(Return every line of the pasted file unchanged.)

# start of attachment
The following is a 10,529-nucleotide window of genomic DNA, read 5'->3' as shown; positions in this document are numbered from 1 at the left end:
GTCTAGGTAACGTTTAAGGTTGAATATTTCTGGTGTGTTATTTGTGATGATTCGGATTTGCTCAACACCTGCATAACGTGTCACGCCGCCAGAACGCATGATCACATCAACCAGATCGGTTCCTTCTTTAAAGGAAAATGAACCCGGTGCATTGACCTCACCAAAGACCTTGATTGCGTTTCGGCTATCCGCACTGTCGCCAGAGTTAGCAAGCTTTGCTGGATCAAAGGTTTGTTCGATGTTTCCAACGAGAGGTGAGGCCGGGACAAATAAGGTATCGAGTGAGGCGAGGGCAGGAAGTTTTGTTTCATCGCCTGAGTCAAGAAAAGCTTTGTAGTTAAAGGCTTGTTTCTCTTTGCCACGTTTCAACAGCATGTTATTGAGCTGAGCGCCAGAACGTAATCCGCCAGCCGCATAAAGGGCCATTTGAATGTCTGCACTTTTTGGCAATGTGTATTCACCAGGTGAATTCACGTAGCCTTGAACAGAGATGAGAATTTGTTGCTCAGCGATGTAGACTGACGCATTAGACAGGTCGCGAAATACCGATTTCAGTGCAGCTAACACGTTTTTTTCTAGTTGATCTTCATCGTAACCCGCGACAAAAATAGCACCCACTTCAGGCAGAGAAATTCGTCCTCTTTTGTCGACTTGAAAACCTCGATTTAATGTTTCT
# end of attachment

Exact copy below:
The following is a 10,529-nucleotide window of genomic DNA, read 5'->3' as shown; positions in this document are numbered from 1 at the left end:
GTCTAGGTAACGTTTAAGGTTGAATATTTCTGGTGTGTTATTTGTGATGATTCGGATTTGCTCAACACCTGCATAACGTGTCACGCCGCCAGAACGCATGATCACATCAACCAGATCGGTTCCTTCTTTAAAGGAAAATGAACCCGGTGCATTGACCTCACCAAAGACCTTGATTGCGTTTCGGCTATCCGCACTGTCGCCAGAGTTAGCAAGCTTTGCTGGATCAAAGGTTTGTTCGATGTTTCCAACGAGAGGTGAGGCCGGGACAAATAAGGTATCGAGTGAGGCGAGGGCAGGAAGTTTTGTTTCATCGCCTGAGTCAAGAAAAGCTTTGTAGTTAAAGGCTTGTTTCTCTTTGCCACGTTTCAACAGCATGTTATTGAGCTGAGCGCCAGAACGTAATCCGCCAGCCGCATAAAGGGCCATTTGAATGTCTGCACTTTTTGGCAATGTGTATTCACCAGGTGAATTCACGTAGCCTTGAACAGAGATGAGAATTTGTTGCTCAGCGATGTAGACTGACGCATTAGACAGGTCGCGAAATACCGATTTCAGTGCAGCTAACACGTTTTTTTCTAGTTGATCTTCATCGTAACCCGCGACAAAAATAGCACCCACTTCAGGCAGAGAAATTCGTCCTCTTTTGTCGACTTGAAAACCTCGATTTAATGTTTCT